A couple of weeks ago, I wrote up a Stanford case on the San Francisco Symphony for my Nonprofits class. The project was timely, given the recent release of the controversial Flanagan report (pdf) commissioned by the Mellon Foundation that studied the economic environment of symphony orchestras. The Flanagan report has gotten a lot of flak in the corners of the blogosphere that I regularly read, some of it unjustified in my opinion. The report makes reference to Baumol’s cost disease, an economic term that originated with William Baumol and William Bowen’s seminal 1966 book Performing Arts: The Economic Dilemma. Baumol and Bowen argued that unlike some sectors of the economy, such as manufacturing, inherently labor-intensive industries such as the performing arts do not experience significant productivity gains with the introduction of new technologies. In other words, it takes no fewer musicians no less time to perform a Mozart string quartet today than it did in 1791. Yet organizations that employ workers in those industries must compete in the overall labor market with companies that do enjoy these productivity gains and can thus pay workers more. (Indeed, a commonly heard argument for the need to pay musicians in top symphony orchestras six-figure salaries is that “that’s what highly trained professionals in other fields earn.”) As a result, over time a firm suffering from Baumol’s cost disease will have higher labor costs relative to productivity, forcing it to raise prices for essentially the same product. This is particularly an issue for the performing arts and other labor-intensive fields in which revenue generation is difficult anyway, which includes most of the kinds of services provided by government such as education (this is one reason why tuition at private colleges has risen far faster than inflation, for example). One implication of this is that as a society gets wealthier, we can’t rely on that wealth to be distributed proportionately to these labor-intensive, revenue-poor industries through market mechanisms; it can only be accomplished on a large scale through voluntary donations or increasing the tax base.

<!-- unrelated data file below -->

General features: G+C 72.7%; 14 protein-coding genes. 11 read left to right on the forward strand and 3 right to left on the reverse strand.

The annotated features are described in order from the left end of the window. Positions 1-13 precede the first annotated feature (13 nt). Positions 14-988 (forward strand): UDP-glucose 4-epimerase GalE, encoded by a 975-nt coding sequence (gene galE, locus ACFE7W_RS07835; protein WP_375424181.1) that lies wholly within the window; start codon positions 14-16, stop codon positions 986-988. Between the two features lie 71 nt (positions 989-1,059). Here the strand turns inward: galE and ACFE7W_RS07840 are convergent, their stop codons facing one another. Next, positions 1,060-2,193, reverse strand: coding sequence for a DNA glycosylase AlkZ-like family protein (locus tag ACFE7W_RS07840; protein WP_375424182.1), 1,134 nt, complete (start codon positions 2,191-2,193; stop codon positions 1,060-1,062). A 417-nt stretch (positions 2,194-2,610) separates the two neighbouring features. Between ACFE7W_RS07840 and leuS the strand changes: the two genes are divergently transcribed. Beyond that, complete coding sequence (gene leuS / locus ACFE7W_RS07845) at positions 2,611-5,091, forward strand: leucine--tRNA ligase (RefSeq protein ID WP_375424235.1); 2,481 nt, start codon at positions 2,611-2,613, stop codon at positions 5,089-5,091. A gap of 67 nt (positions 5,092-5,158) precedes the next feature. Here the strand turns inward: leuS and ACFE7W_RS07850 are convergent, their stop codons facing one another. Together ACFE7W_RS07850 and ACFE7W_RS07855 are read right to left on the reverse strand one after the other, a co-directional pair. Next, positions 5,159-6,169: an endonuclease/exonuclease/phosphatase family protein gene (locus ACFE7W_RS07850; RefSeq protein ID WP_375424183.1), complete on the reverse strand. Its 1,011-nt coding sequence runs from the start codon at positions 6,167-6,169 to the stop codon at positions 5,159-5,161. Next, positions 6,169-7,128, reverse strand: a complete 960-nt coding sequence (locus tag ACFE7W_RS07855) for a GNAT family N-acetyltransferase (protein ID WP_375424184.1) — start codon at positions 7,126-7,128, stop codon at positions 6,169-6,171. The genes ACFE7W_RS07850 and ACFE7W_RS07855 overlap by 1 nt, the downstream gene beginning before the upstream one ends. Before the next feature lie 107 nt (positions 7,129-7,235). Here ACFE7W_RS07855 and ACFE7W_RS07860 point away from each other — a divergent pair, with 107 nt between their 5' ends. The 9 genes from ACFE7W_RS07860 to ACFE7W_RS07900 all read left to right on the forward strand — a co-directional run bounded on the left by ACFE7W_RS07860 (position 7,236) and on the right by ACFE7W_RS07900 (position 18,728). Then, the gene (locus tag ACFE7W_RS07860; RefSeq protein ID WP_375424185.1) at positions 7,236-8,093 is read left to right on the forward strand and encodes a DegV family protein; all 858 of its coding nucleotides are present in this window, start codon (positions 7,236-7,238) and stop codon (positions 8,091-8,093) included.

The Flanagan report confirms that labor costs at the nation’s top symphony orchestras have, indeed, risen faster than earned income, and this has some people upset. They seem to think that the report is a Chicken Little doomsday speech pushed by a cadre of orchestra managers in a conspiracy to build a public case for breaking the musicians’ union. While I can’t speak for the motivations behind the report’s origin, the report itself doesn’t say anything of the sort. On the contrary, it states on page 87 that,

The trend in total performance plus nonperformance revenue (regression 8) is modestly higher than the trend in total expenses (regression 9), so the overall financial balance improves slightly over time, after controlling for the effect of general economic conditions.